It has been just a bit over 5 years but, like that proverbial elephant, the European Union doesn’t forget, even if Intel wished it did. The region’s General Court has just confirmed the European Commission’s 2009 verdict that could see the chip maker pay as much as €1.06 billion, which, with today’s exchange rates, stand at $1.44 billion.
As part of its crackdown on antitrust violations in the region, the European Union turned its eyes on Intel and found the company guilty of such practices, particularly against its chief rival, AMD. According to the EC’s findings back then, Intel’s illegal practices harmed not just AMD but millions of customers who were deprived of the choice, or even the knowledge that they had choice, because of Intel’s underhanded tactics. In the EC’s mind, the enormous fine is proportionate to the crime committed.
Naturally, Intel contested both the decision and the sum, an appeal that dragged on for years. Unfortunately for it, the General Court sided with the commission. The Court reiterated the Commission’s finding of how Intel paid bribes, specifically to a German retailer, to keep AMD machines out of its shelves and how rebates given to OEMs practically ensured that other chips would not see the light of day in stores. Coincidentally, this was the same kind of practice that led the European Commission to impose a €497 million fine on Microsoft back in 2004.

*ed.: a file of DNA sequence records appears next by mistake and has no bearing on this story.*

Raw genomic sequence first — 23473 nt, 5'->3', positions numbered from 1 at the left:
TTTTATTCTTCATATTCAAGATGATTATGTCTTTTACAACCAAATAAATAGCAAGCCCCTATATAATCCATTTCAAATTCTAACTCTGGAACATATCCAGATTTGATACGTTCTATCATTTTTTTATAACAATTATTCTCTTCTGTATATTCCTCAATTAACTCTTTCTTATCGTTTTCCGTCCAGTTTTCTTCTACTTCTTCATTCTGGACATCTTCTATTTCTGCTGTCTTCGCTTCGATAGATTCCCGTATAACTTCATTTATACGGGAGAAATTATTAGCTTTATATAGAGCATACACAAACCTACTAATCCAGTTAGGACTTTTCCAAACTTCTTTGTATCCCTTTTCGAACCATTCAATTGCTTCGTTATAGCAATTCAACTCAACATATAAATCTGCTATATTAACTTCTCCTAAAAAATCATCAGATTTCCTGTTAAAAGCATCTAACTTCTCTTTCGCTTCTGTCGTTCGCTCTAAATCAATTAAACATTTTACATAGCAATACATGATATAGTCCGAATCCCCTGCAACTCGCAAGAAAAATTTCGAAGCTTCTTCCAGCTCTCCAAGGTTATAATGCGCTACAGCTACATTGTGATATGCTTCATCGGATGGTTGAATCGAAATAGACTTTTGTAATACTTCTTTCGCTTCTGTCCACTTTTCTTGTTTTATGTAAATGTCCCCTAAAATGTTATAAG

As to the price of the fine, the General Court is practically telling Intel that it is getting off easy. The fine was based on the Commission’s calculation of Intel’s sales between 2002 and 2007 and imposed what it considered to be proportionate to the damage done. The total amount of the fine was actually only 4.15 percent of Intel’s annual turnover. The Commission could have actually demanded 10 percent, the maximum amount it was legally allowed to impose.
Of course, Intel is dismayed at the decision and believes that the EC’s decision was entirely flawed. It still has one more legal recourse, however. It can still file one last appeal to the European Union’s highest legal authority, the European Court of Justice, within seventy days of the General Court’s ruling. Intel is still studying that ruling and its available options but is quite confident that the fine will have no financial ramifications on their business.